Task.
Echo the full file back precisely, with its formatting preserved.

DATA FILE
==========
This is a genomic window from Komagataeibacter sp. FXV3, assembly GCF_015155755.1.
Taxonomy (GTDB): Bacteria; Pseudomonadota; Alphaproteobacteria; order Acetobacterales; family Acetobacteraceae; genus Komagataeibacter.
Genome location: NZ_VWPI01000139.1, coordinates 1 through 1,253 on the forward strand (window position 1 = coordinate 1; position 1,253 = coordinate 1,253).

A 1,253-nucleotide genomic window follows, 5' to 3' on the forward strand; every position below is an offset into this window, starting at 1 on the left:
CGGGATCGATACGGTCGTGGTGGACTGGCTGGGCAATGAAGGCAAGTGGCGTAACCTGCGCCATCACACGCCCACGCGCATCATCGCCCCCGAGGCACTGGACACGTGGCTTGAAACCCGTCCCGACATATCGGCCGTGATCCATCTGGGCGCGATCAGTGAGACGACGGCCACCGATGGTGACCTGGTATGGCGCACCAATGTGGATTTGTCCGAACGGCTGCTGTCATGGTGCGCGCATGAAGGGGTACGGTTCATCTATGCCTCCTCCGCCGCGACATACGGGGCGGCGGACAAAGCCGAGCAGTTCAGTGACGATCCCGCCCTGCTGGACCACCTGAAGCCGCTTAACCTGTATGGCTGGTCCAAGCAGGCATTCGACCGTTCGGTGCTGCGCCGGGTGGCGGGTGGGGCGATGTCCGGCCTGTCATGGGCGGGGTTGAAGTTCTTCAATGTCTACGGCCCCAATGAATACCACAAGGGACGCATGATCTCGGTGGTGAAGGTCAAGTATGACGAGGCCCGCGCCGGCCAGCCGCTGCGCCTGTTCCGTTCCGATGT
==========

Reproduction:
This is a genomic window from Komagataeibacter sp. FXV3, assembly GCF_015155755.1.
Taxonomy (GTDB): Bacteria; Pseudomonadota; Alphaproteobacteria; order Acetobacterales; family Acetobacteraceae; genus Komagataeibacter.
Genome location: NZ_VWPI01000139.1, coordinates 1 through 1,253 on the forward strand (window position 1 = coordinate 1; position 1,253 = coordinate 1,253).

A 1,253-nucleotide genomic window follows, 5' to 3' on the forward strand; every position below is an offset into this window, starting at 1 on the left:
CGGGATCGATACGGTCGTGGTGGACTGGCTGGGCAATGAAGGCAAGTGGCGTAACCTGCGCCATCACACGCCCACGCGCATCATCGCCCCCGAGGCACTGGACACGTGGCTTGAAACCCGTCCCGACATATCGGCCGTGATCCATCTGGGCGCGATCAGTGAGACGACGGCCACCGATGGTGACCTGGTATGGCGCACCAATGTGGATTTGTCCGAACGGCTGCTGTCATGGTGCGCGCATGAAGGGGTACGGTTCATCTATGCCTCCTCCGCCGCGACATACGGGGCGGCGGACAAAGCCGAGCAGTTCAGTGACGATCCCGCCCTGCTGGACCACCTGAAGCCGCTTAACCTGTATGGCTGGTCCAAGCAGGCATTCGACCGTTCGGTGCTGCGCCGGGTGGCGGGTGGGGCGATGTCCGGCCTGTCATGGGCGGGGTTGAAGTTCTTCAATGTCTACGGCCCCAATGAATACCACAAGGGACGCATGATCTCGGTGGTGAAGGTCAAGTATGACGAGGCCCGCGCCGGCCAGCCGCTGCGCCTGTTCCGTTCCGATGT